How I Barely Survived A Stephen King Day

What I call “Stephen King” Days – or super awful nightmare days – happen in our household about once every couple of months. Here’s how I barely survived the last one.

As a parent of a toddler on the spectrum, I am used to having bad days. I usually take them in my stride, and spend a lot of time at the park or give Michael to his therapists. But then there are what I call Michael’s Stephen King days. The nightmare days full of horror and unspeakable things. One of my favourite quotes by Stephen King is ‘Monsters are real, and ghosts are real too. They live inside us, and sometimes, they win’. It takes a lot, but recently the monster in me came very close to winning.

Recently, I had a Stephen King day with Michael. Stephen King once said that sometimes there is no difference at all between salvation and damnation. Michael proves him right nearly every day, but especially days like Friday where he was unwell.

Michael is my salvation. He is the happiest, most wonderful part of my day. Michael fills my days with love and laughter and I love myself when I’m with him. He has taught me so many things and inspires me all the time to try harder than I ever thought I was capable of trying. I didn’t think it was possible to love someone the way I love him, all the time. There is nothing I wouldn’t do for him. Most of my time on this blog I concentrate on all of this – the love, the happiness, the kisses and hugs. I think Michael spends a minimum of an hour on a normal day just hugging and kissing me. It’s wonderful.

At the same time, he is my damnation. I have thought horrible things when up with him in the middle of the night. Or during the day when he wouldn’t stop crying. My time with him can be torture, literally. At one point he woke up every two minutes all night before I sleep trained him. I’m sure if anyone could read my mind when I was up with him at this time, they would have taken him away from me and never let me anywhere near him again. Then when I caught up on my sleep, everything was rosy and wonderful again. Motherhood is so weird.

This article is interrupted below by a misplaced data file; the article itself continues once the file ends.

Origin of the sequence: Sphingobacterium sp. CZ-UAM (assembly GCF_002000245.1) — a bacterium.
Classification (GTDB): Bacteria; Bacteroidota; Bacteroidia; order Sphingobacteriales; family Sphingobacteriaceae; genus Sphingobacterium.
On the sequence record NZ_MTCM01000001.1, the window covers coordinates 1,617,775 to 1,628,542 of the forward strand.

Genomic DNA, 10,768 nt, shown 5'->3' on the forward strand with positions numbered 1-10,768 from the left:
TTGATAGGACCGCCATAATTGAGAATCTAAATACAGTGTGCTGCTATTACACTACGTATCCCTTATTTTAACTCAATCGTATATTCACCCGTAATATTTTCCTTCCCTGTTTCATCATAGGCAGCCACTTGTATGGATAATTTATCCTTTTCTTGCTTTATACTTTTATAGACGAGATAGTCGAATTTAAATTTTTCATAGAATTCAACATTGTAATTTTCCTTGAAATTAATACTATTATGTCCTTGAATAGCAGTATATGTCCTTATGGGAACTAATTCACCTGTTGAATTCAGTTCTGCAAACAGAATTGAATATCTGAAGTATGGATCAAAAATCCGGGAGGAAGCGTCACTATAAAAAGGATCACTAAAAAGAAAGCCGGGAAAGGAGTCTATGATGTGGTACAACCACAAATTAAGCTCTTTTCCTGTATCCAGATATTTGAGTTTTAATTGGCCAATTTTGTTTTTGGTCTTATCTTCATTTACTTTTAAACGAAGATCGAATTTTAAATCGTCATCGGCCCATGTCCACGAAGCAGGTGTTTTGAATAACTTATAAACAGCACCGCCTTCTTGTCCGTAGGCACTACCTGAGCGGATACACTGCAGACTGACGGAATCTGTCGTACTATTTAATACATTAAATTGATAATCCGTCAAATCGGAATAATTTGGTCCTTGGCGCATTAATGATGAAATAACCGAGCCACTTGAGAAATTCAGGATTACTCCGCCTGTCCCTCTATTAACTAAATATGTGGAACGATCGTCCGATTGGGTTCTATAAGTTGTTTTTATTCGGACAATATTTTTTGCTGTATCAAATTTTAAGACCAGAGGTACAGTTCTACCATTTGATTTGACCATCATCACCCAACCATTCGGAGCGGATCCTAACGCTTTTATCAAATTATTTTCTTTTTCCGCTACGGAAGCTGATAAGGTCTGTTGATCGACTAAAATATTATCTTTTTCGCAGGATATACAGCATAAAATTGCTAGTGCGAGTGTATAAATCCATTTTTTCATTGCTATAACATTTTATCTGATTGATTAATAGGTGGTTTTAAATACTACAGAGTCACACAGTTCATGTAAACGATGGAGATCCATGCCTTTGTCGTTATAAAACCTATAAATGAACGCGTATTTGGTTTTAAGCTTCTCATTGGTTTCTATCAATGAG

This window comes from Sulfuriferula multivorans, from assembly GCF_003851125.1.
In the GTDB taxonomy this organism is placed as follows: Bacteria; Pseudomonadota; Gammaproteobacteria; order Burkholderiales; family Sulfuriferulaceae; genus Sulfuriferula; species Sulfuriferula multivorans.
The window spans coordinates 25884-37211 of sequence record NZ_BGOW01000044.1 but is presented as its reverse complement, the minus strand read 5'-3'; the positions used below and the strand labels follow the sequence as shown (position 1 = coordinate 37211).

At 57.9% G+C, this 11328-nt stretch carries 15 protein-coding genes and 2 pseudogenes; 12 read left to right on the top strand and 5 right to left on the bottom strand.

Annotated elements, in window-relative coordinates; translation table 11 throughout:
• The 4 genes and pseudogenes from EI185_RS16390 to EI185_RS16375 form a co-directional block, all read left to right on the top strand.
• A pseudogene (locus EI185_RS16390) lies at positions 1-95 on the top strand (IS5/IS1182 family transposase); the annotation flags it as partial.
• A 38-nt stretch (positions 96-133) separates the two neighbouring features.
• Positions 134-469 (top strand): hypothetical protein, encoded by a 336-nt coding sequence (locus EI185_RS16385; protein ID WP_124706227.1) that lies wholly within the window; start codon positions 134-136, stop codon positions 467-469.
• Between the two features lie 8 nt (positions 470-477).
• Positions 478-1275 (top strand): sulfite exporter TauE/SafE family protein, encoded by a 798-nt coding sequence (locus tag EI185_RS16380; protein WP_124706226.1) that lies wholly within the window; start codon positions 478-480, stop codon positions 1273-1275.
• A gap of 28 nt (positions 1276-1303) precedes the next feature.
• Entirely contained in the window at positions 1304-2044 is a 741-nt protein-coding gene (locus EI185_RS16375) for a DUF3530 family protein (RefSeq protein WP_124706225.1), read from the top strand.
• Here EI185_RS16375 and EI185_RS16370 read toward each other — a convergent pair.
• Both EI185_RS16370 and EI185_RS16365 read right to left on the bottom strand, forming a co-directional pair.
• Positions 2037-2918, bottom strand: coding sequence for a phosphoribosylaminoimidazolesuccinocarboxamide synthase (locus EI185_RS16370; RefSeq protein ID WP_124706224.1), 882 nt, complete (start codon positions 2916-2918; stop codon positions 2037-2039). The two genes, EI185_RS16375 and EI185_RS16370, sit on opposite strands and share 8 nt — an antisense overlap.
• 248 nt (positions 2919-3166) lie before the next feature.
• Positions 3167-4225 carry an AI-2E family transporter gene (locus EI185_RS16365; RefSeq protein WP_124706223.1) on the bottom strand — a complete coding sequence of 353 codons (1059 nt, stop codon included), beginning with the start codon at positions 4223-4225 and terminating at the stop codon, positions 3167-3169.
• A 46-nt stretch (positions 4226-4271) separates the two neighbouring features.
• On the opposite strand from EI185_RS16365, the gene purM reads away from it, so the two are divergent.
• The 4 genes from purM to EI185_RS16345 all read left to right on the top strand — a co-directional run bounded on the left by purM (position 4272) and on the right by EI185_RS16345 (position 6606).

The Importance of Patience in Special Needs Parenting

Ever since I was a little girl, I’ve always known that I’m very patient. Whatever other strengths and weaknesses I have, I know I don’t lose my temper. My husband used to have a game, when we were dating, of making me lose my temper. The closest he could get was to annoy me by deliberately making mistakes in the names of my favourite novels. A truly evil thing to do.

This has been useful in child rearing. Raising children is 80% boring, mindless home tasks like laundry, dishes, and cooking (although I actually love cooking). Making sure their sheets and towels are clean. A lot of it is giving them opportunities to play and learn, at home and out, while keeping them alive. But the hardest bit for me is listening to constant whingeing, not losing your temper, dealing with it, and moving on.

When Michael whinges for absolutely no discernible reason, for hours and hours, I start to feel the anger rise up. I hate being angry at him at these moments. Yet I am really angry at him and at life for doing this to me. He doesn’t understand, I tell myself. He is having a much harder time than me. But the anger remains, no matter how hard I push it down – the only thing that can get rid of it is rest.

The What The F* Friday

Last Friday was a day that combined both salvation and damnation in one.

It started when Michael woke up at 11:30. In the evening, that is (technically it was still Thursday). Two hours after he fell asleep. Then he was up until about 4:00am (thankfully, my wonderful husband took him for the last hour and a half of that). Why? Because he had a slightly blocked nose and that made it a bit harder to sleep. That’s it. But being a man, he couldn’t deal with the slight discomfort this caused him and decided to just not go back to sleep.

Anyway the saga continued. He fell back asleep at 4:00am and got up at 7:30am. He was then very sweet and cute as long as my husband was at home. As soon as he left, and I took him to the shops, he started whingeing again.

The Rise Of The Mummy Monster